Six Years of Nonstop Work

♪ NASA is building its new Space Launch System
vehicle – SLS – to carry astronauts
into the next great era of deep-space exploration. Before SLS
launches, however, it has to be tested. Operators will install
the SLS core stage on the B-2 Test Stand at Stennis Space
Center, Mississippi. They will fire its
four RS-25 engines just as during
an actual launch – generating two million
pounds of combined thrust. Preparing the B-2
stand for the test has been a
daunting challenge – Upgrades of every major
area of stand operations Modifications to
electrical, data, mechanical and
propellant piping systems Strengthening of
the B-2 derrick crane to lift the core
stage onto the stand Repositioning of a
1.2-million-pound structural framework
that will house the stage Addition of one million
pounds of steel to strengthen and extend
the stage framework Replacement of the
industrial water system to increase flow capacity to 335,000
gallons per minute Delivery and installation
of special test equipment Readiness tests of all
necessary capabilities Multiple NASA and
contractor project teams Six nonstop years
of hard work Milestone mark after
milestone mark – to clear all hurdles
at last and announce … Stennis and the B-2
Test Stand are ready!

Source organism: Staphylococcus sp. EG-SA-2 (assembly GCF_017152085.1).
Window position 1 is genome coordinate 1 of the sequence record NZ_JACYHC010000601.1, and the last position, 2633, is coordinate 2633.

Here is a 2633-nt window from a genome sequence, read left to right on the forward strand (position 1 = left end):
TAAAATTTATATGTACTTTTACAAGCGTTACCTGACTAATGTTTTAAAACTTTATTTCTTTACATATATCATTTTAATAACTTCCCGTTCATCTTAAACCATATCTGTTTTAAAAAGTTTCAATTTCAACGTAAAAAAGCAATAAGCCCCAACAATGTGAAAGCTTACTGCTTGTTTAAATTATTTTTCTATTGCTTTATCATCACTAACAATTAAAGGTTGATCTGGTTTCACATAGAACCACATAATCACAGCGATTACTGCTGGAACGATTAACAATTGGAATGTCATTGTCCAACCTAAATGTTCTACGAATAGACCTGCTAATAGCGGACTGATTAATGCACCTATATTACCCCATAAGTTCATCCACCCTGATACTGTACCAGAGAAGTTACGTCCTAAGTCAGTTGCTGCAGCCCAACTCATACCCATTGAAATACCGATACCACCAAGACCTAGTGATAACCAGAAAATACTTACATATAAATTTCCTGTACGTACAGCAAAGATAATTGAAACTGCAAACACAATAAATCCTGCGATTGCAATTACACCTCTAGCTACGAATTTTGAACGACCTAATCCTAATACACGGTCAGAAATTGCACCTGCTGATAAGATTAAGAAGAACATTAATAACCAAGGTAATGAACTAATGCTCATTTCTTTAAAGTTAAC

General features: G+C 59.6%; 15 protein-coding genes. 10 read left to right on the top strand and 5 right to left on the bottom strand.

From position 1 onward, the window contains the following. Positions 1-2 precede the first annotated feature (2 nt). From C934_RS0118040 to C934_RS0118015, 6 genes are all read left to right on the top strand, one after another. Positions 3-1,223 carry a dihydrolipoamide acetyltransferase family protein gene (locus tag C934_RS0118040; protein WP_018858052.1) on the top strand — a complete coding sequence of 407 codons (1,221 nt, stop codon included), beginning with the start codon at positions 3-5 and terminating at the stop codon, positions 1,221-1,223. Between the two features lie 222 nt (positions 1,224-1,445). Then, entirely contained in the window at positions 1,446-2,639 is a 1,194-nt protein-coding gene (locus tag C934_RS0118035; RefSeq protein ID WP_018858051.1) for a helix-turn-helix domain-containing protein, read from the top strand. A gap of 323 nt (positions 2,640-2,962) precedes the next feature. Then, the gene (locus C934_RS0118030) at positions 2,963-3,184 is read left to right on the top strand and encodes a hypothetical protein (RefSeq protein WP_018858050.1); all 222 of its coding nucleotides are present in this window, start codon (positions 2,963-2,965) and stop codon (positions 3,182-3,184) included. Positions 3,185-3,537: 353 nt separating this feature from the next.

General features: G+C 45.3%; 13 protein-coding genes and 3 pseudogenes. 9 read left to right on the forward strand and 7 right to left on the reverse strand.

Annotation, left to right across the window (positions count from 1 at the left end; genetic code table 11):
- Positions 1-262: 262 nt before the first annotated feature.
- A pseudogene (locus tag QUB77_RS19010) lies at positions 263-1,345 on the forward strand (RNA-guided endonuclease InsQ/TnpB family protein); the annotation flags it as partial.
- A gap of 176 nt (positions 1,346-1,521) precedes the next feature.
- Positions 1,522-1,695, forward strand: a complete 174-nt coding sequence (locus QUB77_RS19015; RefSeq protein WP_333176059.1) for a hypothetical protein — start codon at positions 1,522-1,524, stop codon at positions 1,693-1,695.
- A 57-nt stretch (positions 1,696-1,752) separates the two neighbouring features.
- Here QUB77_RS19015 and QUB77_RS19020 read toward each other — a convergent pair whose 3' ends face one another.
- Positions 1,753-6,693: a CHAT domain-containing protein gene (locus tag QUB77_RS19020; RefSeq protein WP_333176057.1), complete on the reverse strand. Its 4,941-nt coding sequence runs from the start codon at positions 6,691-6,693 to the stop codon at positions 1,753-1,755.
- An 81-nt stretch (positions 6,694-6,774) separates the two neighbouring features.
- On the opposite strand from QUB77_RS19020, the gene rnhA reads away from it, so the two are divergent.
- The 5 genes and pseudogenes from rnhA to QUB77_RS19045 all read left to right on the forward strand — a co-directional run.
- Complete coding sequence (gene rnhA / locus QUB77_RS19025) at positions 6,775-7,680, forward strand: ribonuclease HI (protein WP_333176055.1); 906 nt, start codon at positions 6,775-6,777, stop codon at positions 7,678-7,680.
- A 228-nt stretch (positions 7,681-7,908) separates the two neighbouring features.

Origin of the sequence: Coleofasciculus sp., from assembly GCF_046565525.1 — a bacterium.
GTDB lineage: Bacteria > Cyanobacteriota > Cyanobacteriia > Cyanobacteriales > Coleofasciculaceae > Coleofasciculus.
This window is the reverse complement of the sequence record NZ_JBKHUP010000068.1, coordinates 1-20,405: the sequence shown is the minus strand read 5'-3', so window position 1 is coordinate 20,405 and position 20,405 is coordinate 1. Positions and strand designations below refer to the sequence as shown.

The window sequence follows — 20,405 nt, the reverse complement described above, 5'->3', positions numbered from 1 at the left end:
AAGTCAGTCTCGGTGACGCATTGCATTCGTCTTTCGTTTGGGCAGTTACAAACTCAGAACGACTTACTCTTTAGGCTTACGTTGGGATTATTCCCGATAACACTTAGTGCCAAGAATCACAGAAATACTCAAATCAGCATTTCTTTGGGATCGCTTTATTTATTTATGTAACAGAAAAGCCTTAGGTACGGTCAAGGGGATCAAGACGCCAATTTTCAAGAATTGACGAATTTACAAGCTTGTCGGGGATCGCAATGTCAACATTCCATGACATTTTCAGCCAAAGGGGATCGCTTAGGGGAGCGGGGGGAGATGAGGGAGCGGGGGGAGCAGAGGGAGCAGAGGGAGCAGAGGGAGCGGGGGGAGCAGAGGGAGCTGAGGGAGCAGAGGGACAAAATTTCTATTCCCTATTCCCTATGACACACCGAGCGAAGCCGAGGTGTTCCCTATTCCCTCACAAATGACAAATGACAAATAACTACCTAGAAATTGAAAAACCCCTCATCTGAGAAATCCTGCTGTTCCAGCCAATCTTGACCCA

12 Replies to “Six Years of Nonstop Work

  1. I thought ULA was building the SLS rather than NASA. Well, I guess NASA building is a bit true since it uses components developed by NASA in the 60's for the Shuttle.
    It is impressive but at a cost – I believe current NASA stake in SLS is about $11B.
    NASA's investment in SpaceX Falcons is well south of $1B – which currently has an operating Heavy Launch Vehicle (the Falcon Heavy) – which has a higher Specific Impulse than the SLS Block 1.

  2. HOLY SHIT ITS ACTUALLY HAPPENING! CORE STAGE TEST! (do you know when the core stage test will be?) this is the kind of videos that need to be on the OFFICAL nasa Chanel!

  3. And every launch stack except the side boosters one assumes drops into the ocean … what a colossal waste of money now that Musk knows how to bring the hardware back.

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